RayburnGuy

Crankbait Ballasting Alternatives

16 posts in this topic

Has anyone used, or considered using, tungsten powder as an alternative to lead for crankbait ballast? I did a search on "tungsten powder" and didn't really find much about it's use in hard baits. One of the deep diving body styles I like to build has a rather slender body for it's size and requires close to 1 oz. of ballast. The slender body means the diameter of the ballast hole is limited. If the tungsten powder has enough of a weight advantage over lead this might solve some problems if the powder could be either mixed with epoxy or poured into the ballast hole and just sealed over with epoxy. Would appreciate your thoughts on this.

thanks,

Ben

Share this post


Link to post
Share on other sites

Mixing tungsten powder with epoxy or anything similar is not going to achieve anywhere near the 19.25g/cm3 density of pure tungsten, you may even struggle to reach the density of pure lead. Even a centimeter cube of the powder will weigh less than 19.25 grams, because of the air space between the grains.

I think your best chance to take advantage of the tungsten powder would be to pack it in dry and seal over with a few drops of CA glue, then fill any void in your usual way. This method should better the density of lead.

Your biggest problem may be getting hold of a sample of tungsten powder to try, as I am sure you don't want to shell out for 10Kg of this expensive metal on the off chance that it works for you. I hope you do get to try it out and report back. There is lots of Google information, but mixing information seems a bit thin on the ground.

Here is one link that I found: http://www.tungstenheavypowder.com/Tungsten_Heavy_Powder/Tungsten_Powder_Applications/tungsten_powder_applications.html

Dave

Edited by Vodkaman

Share this post


Link to post
Share on other sites

Thanks Dave. After doing some more thinking I had pretty much came up with the same conclusion you did as far as trying to make a paste out of the tungsten powder and epoxy. I did some research on the web as well and found the very page you linked to. The cheapest source I've found so far is golf equipment suppliers. It sells for around $20 for an 8 oz. container. If I can find it at any of the local golf shops it might be feasible to give it a try. If I have to buy it online and thus pay shipping it might prove too costly to use. I'll keep digging and post what I come up with as well as any results if I can find a source that isn't cost prohibitive.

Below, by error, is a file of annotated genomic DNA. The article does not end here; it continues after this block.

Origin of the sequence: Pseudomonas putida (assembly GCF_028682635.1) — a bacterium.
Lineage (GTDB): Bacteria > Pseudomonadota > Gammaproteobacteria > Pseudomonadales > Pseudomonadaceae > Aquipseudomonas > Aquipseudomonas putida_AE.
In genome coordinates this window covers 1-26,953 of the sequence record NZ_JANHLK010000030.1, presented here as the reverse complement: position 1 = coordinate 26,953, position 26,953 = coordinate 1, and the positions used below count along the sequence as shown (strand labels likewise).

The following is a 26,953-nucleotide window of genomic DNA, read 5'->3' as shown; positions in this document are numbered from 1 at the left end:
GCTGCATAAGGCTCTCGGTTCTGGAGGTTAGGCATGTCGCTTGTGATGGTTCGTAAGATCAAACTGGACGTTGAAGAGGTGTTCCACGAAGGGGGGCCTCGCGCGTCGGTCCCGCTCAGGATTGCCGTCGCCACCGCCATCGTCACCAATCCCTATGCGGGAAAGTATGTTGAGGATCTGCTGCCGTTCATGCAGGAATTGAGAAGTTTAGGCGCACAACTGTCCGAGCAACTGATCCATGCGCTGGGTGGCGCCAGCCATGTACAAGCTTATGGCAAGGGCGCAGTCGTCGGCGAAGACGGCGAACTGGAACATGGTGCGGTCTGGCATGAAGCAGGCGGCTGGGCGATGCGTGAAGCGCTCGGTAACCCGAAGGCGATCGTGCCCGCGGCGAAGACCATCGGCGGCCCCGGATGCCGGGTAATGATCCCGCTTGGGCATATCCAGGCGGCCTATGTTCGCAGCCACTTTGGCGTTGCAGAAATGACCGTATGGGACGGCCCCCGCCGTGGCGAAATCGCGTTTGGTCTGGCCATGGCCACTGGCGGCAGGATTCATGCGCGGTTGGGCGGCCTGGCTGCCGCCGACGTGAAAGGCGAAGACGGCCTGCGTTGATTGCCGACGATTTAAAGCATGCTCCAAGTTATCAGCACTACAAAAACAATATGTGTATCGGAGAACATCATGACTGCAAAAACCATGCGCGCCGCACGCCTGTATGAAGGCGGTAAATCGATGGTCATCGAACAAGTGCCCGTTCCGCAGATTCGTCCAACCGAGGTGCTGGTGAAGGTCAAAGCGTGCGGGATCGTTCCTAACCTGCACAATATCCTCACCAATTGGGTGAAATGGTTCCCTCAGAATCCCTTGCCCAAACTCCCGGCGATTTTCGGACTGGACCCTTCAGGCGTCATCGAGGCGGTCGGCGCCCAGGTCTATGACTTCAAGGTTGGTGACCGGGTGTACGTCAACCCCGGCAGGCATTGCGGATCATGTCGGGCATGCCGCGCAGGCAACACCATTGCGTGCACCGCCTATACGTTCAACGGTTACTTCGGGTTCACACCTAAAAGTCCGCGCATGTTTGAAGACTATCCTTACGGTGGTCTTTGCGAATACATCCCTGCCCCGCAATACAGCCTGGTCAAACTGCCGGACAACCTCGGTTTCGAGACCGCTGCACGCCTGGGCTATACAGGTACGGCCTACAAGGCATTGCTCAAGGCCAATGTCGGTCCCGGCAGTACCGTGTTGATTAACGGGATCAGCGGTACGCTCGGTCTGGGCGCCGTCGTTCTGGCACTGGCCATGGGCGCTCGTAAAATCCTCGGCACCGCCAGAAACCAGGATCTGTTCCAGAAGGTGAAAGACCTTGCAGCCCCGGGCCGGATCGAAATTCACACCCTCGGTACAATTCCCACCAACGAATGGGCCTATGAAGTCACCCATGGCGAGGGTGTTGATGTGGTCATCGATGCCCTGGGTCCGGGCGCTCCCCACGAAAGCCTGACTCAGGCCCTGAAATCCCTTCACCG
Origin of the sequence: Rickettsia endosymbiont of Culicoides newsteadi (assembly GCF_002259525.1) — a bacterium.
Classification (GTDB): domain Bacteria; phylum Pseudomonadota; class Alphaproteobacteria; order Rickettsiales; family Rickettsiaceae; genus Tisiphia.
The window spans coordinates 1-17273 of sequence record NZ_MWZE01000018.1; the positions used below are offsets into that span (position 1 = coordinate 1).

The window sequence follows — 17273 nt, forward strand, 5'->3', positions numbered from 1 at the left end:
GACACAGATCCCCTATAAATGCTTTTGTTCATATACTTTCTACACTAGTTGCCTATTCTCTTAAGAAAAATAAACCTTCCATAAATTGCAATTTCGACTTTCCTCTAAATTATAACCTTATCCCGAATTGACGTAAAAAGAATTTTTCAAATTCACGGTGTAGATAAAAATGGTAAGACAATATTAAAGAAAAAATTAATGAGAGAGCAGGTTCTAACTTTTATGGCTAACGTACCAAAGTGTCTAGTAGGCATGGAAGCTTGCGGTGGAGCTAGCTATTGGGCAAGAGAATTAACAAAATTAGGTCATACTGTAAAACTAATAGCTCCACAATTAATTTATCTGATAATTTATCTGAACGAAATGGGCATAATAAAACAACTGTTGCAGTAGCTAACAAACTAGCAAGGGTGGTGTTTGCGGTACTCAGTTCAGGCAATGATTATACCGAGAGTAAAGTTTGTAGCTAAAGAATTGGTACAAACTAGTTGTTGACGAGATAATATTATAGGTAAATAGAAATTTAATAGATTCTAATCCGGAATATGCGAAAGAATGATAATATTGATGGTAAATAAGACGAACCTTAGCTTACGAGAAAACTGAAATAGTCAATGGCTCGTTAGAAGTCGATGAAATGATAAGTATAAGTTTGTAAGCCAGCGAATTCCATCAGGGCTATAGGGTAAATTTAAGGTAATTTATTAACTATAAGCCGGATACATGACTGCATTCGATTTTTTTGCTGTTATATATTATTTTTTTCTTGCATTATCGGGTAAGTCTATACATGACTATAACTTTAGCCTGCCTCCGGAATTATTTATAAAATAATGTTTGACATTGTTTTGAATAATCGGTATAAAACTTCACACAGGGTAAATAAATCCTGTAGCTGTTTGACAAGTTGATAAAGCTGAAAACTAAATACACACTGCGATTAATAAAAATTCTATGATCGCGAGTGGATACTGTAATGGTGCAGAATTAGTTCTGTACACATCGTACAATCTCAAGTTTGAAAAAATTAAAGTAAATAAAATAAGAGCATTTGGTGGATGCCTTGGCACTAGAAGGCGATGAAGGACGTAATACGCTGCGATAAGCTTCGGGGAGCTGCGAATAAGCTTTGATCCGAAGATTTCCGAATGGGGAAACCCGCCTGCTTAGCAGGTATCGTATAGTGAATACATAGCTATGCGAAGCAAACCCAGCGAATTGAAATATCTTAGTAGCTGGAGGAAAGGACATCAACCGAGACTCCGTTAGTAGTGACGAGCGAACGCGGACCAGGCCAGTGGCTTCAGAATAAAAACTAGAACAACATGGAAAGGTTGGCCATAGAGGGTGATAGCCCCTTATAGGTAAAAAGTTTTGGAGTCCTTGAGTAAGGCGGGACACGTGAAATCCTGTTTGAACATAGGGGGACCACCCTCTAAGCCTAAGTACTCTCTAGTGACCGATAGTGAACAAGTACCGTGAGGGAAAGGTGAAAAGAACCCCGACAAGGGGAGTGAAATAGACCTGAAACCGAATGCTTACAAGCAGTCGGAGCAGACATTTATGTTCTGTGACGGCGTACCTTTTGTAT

Ben

Share this post


Link to post
Share on other sites

Ben, How about this? http://tungsten-sphe...gsten_shot.html

density between 15-16 gm/cc. I got some awhile back. You can drill holes with a Dremel and just push the shot into them.

Thanks for the link Bob. That does sound easier than trying to mess with a powder. :yes: Anythings "powdered" always seem to end up everywhere but where I want it. :pissed:

Ben

Share this post


Link to post
Share on other sites

Do a Google search on pine wood derby tungsten weights. I use them a lot.

Edited by Hughesy

Share this post


Link to post
Share on other sites

Do a Google search on pine wood derby tungsten weights. I use them a lot.

Thanks Hughesy. I'll check into them.

Ben

Share this post


Link to post
Share on other sites

Ben, the tungsten spheres will work as they fit into a 3/16" port. I use these for my jerk baits and micro cranks.

Share this post


Link to post
Share on other sites

Thanks Benton. That sounds good as I was hoping to keep the ballast hole smaller than 1/4". I never knew what all was involved in building a crankbait until I started trying to stuff all the hardware into one. :wacko:

thanks again,

Ben

Share this post


Link to post
Share on other sites

Thanks Benton. That sounds good as I was hoping to keep the ballast hole smaller than 1/4". I never knew what all was involved in building a crankbait until I started trying to stuff all the hardware into one. :wacko:

thanks again,

Ben

You could drill two 3/16" diameter holes close together and then open them into a slot. Fill with the weighed powder and a few drops of resin or CA glue to fix.